Jesus ministered to people on the edge of life,

People in poverty, people in sickness, people with mental illness, people who were ostracised, women and children ignored by those in power, soldiers worried about how to conduct themselves, sometimes, even rich people who did not know whether they were doing right.

Most of these people had arrived where they were because others were keen to hang on to “what belongs to me”.

John Wesley emphasised that we should make as much money as we could but not by making other people poor or sick.

Most of the litter that I pick up each week as part of Litter-Free Baildon, comprises containers of snack food eaten in the street.  No-one needs it, it is not good for our health but lots of money is made from selling it to poor people.

Research has shown that, in countries with a more even distribution of wealth than we have, people are healthier and happier.

Many people with mental illnesses are suffering from the endemic cruelty in society which does not allow them to keep their minds healthy.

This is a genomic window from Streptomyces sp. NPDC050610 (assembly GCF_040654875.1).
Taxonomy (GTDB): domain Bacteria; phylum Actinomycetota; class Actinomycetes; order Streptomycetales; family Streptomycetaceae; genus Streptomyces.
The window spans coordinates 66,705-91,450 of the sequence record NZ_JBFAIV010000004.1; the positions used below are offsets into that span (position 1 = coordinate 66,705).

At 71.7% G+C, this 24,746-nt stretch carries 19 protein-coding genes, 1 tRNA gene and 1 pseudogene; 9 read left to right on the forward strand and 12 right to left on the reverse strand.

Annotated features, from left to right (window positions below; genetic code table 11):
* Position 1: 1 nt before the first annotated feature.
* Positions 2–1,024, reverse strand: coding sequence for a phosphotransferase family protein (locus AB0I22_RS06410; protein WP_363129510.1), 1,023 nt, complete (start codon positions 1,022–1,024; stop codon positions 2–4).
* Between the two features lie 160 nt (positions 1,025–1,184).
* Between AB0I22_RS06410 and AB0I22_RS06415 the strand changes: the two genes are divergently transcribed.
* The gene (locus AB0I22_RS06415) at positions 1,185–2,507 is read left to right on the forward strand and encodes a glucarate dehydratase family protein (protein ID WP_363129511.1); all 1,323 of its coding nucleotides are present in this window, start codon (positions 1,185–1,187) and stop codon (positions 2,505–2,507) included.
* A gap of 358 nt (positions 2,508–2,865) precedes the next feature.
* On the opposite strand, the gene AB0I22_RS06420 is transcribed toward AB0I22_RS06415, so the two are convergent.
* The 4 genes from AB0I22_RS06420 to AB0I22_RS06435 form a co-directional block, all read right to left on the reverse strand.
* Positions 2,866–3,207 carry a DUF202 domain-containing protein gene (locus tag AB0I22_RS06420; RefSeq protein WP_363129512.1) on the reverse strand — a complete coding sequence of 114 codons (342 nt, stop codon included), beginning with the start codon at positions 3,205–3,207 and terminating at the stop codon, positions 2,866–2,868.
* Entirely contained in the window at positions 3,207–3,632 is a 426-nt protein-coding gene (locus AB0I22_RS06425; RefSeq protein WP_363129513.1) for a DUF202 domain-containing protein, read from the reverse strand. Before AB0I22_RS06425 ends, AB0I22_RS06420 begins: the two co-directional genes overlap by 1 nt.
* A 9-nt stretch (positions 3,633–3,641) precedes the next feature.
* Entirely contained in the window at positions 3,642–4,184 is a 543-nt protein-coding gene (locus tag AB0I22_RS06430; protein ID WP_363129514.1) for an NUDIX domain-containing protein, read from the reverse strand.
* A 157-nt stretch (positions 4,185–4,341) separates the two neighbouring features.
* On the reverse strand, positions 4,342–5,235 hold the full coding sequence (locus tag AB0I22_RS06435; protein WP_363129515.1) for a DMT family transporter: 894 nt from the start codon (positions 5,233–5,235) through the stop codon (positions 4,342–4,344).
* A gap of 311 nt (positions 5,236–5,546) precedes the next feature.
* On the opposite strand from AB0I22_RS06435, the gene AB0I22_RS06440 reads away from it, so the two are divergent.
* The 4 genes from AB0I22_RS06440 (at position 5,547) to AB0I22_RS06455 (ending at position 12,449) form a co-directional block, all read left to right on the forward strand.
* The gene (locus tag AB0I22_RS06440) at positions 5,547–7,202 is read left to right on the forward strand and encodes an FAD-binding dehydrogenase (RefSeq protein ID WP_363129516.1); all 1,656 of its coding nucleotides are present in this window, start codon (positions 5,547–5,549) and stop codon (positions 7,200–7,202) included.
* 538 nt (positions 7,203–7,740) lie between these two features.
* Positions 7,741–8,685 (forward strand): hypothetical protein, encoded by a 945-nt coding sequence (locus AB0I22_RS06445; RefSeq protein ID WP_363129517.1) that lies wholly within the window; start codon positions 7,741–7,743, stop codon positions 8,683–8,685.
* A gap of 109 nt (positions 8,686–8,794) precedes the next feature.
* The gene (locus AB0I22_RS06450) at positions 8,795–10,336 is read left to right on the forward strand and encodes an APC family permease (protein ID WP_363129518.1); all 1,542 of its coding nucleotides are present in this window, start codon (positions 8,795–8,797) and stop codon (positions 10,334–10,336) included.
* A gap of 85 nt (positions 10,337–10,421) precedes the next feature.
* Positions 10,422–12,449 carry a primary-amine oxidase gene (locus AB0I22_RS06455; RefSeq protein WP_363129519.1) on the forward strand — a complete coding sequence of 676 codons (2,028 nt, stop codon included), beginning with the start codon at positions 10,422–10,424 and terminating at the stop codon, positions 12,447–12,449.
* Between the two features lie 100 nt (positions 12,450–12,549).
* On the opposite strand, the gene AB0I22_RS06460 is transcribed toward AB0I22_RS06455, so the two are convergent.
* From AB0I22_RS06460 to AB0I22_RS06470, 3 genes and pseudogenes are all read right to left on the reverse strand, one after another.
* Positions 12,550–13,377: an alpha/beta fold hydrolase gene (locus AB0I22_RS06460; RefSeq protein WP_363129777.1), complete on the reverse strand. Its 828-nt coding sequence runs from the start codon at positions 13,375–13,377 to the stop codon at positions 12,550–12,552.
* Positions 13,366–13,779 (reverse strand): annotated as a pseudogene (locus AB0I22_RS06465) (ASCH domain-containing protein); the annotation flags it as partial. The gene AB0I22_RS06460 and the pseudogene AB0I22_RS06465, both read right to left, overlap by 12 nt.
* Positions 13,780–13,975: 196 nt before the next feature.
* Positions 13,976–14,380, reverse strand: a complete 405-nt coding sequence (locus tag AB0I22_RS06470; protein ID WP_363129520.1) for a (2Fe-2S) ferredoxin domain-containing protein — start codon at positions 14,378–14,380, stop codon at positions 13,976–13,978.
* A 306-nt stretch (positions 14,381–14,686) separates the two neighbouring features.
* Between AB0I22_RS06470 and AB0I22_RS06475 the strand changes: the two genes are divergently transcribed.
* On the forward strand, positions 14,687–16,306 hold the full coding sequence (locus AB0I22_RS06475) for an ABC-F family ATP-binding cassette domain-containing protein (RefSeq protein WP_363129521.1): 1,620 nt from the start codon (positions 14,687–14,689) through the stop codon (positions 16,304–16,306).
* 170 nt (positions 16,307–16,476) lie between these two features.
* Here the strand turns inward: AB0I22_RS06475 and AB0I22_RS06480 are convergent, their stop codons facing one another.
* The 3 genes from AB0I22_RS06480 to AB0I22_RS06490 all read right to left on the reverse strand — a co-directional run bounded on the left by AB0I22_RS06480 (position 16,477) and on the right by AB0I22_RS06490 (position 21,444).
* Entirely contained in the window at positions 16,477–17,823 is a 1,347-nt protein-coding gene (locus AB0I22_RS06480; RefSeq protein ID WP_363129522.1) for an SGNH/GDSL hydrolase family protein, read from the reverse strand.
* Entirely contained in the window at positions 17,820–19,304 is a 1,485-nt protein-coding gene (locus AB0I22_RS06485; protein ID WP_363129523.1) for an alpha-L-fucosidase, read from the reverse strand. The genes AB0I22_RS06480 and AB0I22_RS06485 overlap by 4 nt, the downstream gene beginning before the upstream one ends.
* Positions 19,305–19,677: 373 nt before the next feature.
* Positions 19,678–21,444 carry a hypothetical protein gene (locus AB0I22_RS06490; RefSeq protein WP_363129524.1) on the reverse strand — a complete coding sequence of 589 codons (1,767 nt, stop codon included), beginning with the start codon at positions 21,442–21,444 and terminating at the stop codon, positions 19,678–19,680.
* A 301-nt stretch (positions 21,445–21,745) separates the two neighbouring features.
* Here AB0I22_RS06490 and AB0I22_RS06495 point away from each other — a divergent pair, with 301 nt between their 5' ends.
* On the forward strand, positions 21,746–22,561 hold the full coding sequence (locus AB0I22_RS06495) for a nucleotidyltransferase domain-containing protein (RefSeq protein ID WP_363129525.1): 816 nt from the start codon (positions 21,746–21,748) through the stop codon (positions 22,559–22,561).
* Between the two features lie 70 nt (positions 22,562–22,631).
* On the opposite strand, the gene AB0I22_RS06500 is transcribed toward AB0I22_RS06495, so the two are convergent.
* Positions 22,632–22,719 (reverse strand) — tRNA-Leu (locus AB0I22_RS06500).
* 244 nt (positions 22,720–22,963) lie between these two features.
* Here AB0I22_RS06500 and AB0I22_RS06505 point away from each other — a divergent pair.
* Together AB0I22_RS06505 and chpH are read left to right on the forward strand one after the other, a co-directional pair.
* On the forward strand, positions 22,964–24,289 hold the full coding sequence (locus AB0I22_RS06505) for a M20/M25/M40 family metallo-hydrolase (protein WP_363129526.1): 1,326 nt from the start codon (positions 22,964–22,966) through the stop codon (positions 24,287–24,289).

Those with power in any society are keen to keep it, even if it means marginalising other people and depriving them of agency to manage their own lives and families.

We may be proud and defensive of our homes, but we all know that however much we love our homes, our own sitting room and bedroom, that we are much enriched when we are working in some joint enterprise in Wesleys.

Why do so many people come to Well-Being at Wesleys? To Table Tennis? To Man Talk? To See&Know? To choirs and to play ukulele? To organise uniformed organisations? To all the other joint activities that happen here?  Why do 80 volunteers work in Wesleys Café?  Why did we sell 180 turkey butties on 3rd December?  Why do people want to gather to enjoy sharing?